Posted by & filed under City News.

BY LUCAS BAIRD

The business vote reforms in Sydney looks are set to hurt incumbent Mayor, Clover Moore, as business owners showed up in force at the Town Hall pre-polling booths voicing their displeasure.

The reforms which were passed by the State Government in July, give businesses two votes instead of one in the City of Sydney elections. Many have predicted this change could impact Ms Moore’s twelve year majority rule as mayor.

Business owners that were interviewed at the Town Hall booths almost unanimously said that the Liberal candidate, Christine Forster, would secure their vote.

“I’ll be voting for Christine [Forster] because Clover [Moore] has ruined this city,” said one business owner. “The bike tracks go nowhere, the cyclists don’t use them and they are ruining businesses in Alexandria because people can no longer park outside them.”

“The business vote is the only reason I’m here. I’ll be voting Liberal,” said another.

However, Ms Moore did appear to have the support of most of the residents that City Hub talked to at the booths.

One declared that she was in “awe” of what Ms Moore had done in her time as Mayor, praising in particular the installation of bike lanes across the City.

Many residents also criticised the business vote reforms. “It’s disgraceful,” said one voter.

However, some residents saw it as less of an issue. One resident said that while she initially disliked the laws, she had come around to them.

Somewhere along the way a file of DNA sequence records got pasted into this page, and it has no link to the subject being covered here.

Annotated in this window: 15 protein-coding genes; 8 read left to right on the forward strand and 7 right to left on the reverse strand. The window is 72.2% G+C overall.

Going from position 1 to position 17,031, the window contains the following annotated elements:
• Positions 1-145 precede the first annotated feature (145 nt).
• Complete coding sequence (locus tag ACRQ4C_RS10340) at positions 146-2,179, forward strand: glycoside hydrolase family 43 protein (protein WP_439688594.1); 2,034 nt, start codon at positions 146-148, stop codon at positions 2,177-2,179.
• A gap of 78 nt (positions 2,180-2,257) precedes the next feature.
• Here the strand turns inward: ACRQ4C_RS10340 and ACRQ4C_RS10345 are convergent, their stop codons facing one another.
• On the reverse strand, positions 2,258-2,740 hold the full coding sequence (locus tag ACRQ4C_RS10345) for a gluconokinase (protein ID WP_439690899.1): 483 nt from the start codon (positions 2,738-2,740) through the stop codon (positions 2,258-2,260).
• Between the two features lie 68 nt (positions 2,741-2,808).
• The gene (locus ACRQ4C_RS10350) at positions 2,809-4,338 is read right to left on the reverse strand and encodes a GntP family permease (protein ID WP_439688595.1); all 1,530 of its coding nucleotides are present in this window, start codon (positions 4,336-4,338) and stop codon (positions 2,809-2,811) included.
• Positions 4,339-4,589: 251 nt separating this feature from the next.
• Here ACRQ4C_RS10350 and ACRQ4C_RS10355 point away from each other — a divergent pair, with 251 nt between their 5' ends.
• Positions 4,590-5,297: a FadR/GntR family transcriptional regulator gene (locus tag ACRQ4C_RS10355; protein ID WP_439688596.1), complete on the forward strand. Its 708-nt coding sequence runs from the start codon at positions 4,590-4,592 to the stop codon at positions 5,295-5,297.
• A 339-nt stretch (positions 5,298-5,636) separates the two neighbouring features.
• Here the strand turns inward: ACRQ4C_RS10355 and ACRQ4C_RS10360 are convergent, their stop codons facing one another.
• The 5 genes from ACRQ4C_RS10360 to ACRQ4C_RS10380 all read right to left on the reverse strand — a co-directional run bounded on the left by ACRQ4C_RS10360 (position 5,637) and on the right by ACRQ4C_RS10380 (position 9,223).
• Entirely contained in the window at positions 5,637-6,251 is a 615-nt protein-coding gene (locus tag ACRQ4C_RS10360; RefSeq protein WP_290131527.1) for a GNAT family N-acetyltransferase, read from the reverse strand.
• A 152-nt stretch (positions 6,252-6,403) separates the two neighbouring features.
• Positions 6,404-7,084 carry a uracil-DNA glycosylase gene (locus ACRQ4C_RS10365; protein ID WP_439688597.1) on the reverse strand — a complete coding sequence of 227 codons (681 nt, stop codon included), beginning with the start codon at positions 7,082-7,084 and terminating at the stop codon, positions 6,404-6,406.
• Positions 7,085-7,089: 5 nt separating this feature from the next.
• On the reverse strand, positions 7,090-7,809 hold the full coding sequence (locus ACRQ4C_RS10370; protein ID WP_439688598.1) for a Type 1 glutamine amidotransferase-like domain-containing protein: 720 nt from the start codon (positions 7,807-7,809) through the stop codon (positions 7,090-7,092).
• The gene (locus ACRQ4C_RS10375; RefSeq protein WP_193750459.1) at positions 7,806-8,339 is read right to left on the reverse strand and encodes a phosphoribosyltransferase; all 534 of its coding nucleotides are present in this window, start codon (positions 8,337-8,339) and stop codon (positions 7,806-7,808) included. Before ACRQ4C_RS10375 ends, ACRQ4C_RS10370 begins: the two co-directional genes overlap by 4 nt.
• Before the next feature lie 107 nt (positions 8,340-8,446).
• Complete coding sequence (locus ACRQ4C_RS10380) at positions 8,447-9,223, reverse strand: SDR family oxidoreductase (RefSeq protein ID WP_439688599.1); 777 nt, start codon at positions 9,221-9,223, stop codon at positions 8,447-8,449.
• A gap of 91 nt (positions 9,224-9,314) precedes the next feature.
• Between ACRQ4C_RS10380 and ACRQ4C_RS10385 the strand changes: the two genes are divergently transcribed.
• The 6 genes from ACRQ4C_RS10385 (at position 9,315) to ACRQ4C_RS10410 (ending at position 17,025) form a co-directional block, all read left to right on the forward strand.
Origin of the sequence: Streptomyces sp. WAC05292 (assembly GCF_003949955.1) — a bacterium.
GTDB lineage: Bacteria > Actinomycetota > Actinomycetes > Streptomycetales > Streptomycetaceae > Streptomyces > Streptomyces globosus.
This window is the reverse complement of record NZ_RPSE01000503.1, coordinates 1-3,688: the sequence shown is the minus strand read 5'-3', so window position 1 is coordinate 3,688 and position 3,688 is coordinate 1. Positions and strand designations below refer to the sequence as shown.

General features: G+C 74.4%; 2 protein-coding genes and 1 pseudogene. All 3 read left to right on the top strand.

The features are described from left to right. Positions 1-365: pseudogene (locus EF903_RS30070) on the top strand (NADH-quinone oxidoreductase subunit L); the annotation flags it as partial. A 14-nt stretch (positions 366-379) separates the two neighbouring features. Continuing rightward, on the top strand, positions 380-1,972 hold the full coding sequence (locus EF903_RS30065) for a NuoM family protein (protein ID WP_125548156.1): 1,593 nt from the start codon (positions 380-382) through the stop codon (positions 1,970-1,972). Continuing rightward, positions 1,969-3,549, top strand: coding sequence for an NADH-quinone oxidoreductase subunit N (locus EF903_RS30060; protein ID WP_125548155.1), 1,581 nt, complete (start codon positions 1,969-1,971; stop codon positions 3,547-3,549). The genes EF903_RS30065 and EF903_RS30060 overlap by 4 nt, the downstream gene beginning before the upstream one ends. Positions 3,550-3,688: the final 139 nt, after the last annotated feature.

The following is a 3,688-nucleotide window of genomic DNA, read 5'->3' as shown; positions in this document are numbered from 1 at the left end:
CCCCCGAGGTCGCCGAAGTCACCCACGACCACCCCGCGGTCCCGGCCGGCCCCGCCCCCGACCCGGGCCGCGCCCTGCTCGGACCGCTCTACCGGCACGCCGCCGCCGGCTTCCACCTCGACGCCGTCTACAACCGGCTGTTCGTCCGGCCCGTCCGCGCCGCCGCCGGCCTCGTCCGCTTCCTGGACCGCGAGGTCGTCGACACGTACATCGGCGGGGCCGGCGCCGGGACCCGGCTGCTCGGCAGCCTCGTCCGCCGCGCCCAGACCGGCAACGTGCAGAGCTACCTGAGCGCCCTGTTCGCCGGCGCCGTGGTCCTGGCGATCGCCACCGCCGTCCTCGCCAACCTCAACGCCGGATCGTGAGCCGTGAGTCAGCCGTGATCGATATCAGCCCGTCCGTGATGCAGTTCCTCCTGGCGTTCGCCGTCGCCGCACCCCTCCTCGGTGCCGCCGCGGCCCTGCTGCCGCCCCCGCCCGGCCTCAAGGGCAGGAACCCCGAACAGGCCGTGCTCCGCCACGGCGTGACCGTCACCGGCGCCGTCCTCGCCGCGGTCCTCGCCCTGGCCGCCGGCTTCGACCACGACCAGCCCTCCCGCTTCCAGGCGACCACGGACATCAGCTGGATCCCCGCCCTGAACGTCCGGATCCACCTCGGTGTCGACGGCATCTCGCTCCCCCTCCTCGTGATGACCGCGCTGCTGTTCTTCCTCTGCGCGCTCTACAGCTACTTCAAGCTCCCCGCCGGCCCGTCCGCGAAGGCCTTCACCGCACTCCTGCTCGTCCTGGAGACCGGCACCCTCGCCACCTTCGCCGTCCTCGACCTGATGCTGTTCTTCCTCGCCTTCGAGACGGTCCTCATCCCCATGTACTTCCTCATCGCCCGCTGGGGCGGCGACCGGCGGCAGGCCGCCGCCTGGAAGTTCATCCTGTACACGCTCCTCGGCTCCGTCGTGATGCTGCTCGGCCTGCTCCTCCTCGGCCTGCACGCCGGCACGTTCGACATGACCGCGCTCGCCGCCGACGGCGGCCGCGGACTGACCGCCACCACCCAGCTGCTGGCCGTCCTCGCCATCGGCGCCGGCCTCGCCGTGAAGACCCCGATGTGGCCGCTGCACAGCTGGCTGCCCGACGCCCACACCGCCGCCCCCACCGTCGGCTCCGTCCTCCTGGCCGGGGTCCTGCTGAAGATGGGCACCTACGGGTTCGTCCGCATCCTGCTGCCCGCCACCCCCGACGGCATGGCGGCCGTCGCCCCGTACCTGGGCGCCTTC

Councillor Clover Moore told City Hub that she expected the business vote to be one of the biggest issues in the race for Mayor, claiming that many residents will feel that their vote has been “halved” and will be voting on that issue in particular.

Ms Moore also looks set to benefit from preferences from both the Labor candidate for Mayor, Linda Scott, and the Greens.

“It is over to the people now, they have to decide. But I have fought hard for them over the last twelve years,” Ms Moore said.

Angela Vithoulkas from the Sydney Matters party is another candidate attempting to become Lord Mayor.

Ms Vithoulkas said that she was “quietly optimistic” of her chances to become Mayor and that her team had been working hard on pre-polling.

Ms Vithoulkas also recruited former Liberal councillor Edward Mandla to Sydney Matters in July and is hoping to pull some votes from the Liberal party.

“There are many disillusioned liberal voters who will be happy at having another place to go,” she told City Hub.

But, Ms Forster said otherwise.

“Not at all, why would it? He [Mr Mandla] was a very unsuccessful Liberal candidate for Mayor the last time.”

Pre-polling for the City of Sydney will be open until the election day, Saturday September 10.